The ruse that gave rise to the spiritualist movement.
Edward White’s The Lives of Others is a monthly series about unusual, largely forgotten figures from history.
On July 13, 1930, Arthur Conan Doyle made an appearance at London’s Royal Albert Hall in the middle of his own memorial service, six days after his death. Nobody saw him, but the spirit medium Estelle Roberts assured those present that Doyle had kept his deathbed promise: he’d returned to deliver proof that talking to the dead really is possible. In life the creator of the arch logician Sherlock Holmes had been as suggestible as those ten thousand paying guests in South Kensington: he was the world’s best-known proponent of spiritualism—the discipline of talking to the dead—and an adherent of just about any wad of mumbo-jumbo going. Doyle believed not only in clairvoyance, but telepathy, telekinesis, and, quite literally, fairies at the bottom of the garden.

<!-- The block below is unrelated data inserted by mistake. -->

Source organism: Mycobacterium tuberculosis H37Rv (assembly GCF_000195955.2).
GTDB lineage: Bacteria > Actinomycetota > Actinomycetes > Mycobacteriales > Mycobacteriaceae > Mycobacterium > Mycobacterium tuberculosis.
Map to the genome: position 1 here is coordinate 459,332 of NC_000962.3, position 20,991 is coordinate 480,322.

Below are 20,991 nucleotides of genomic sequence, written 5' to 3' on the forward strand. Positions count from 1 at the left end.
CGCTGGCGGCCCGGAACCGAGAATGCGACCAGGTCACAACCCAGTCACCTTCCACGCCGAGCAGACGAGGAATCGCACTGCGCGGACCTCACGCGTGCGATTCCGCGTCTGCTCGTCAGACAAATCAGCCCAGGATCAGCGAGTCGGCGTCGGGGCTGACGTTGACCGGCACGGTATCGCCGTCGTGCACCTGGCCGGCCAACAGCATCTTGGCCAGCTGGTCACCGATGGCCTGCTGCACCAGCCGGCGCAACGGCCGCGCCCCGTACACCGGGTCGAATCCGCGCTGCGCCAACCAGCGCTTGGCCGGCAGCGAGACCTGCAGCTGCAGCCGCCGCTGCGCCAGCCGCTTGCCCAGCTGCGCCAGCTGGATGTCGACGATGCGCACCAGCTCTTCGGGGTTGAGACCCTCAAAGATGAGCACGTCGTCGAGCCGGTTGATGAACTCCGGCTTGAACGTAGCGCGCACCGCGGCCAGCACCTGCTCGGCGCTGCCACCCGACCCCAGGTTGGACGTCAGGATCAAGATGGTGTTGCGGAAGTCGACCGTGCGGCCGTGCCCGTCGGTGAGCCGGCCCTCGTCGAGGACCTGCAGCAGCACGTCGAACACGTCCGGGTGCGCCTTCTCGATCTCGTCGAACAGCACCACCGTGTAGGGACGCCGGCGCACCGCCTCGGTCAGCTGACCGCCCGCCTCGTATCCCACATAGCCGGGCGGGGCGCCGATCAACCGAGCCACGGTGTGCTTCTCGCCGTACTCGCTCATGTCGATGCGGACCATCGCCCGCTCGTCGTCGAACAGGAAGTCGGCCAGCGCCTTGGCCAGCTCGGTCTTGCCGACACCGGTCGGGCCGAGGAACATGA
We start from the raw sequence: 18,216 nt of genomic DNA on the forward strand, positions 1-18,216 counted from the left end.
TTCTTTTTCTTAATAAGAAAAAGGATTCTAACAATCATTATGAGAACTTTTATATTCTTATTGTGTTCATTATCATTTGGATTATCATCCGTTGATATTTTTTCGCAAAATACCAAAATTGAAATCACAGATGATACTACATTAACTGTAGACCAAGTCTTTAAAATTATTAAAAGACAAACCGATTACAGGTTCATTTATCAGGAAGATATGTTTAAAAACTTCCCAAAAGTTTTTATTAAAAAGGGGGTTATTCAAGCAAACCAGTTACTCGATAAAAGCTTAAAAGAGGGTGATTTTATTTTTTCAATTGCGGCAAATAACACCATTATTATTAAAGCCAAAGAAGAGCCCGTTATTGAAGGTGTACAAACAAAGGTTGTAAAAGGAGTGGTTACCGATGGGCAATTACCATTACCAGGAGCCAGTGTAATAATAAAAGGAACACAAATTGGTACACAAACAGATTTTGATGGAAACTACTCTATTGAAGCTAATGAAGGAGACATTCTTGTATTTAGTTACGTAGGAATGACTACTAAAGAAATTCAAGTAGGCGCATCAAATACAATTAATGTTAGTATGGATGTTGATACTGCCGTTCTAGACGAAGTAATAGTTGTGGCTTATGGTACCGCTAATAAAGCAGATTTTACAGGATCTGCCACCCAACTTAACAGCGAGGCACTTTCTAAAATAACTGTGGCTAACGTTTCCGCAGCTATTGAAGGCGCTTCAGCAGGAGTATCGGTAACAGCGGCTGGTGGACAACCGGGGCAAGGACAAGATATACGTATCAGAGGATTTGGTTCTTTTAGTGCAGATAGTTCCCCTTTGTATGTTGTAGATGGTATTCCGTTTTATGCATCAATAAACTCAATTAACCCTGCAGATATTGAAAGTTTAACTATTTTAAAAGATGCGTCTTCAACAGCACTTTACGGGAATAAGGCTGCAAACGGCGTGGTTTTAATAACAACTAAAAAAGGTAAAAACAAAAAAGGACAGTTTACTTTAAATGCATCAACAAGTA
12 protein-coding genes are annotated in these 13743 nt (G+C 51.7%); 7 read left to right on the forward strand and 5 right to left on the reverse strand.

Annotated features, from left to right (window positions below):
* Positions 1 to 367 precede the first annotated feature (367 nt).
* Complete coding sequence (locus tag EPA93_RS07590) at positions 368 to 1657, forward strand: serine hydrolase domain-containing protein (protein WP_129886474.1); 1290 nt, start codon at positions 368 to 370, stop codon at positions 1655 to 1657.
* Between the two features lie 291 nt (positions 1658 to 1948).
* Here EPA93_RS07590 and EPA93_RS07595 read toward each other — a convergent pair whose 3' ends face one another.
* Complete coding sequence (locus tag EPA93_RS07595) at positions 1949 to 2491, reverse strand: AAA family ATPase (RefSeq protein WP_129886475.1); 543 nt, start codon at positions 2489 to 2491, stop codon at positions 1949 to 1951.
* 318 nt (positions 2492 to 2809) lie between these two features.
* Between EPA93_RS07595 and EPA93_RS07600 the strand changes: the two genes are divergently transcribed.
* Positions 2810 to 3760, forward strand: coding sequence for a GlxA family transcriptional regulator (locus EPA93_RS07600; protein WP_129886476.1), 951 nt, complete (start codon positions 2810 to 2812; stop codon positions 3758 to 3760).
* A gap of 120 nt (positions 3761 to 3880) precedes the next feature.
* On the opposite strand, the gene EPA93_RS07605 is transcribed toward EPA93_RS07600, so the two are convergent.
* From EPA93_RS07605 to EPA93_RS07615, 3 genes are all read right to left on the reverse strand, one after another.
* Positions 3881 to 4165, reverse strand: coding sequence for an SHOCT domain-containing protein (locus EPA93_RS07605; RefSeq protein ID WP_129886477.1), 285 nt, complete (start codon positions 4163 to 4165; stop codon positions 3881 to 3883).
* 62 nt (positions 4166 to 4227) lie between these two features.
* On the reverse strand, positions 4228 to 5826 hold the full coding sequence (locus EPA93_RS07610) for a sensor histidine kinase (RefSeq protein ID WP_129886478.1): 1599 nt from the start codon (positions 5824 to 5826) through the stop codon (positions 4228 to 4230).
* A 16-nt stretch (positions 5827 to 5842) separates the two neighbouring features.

Throughout the 1910s and ’20s Doyle’s books, articles, and talks on these subjects helped to furnish spiritualism with mainstream credibility. But the roots of the movement were planted decades earlier in a tiny one-bedroom cottage in the hamlet of Hydesville, New York, the family home of Margaret and John Fox and their daughters Maggie, fourteen, and Kate, eleven. Read More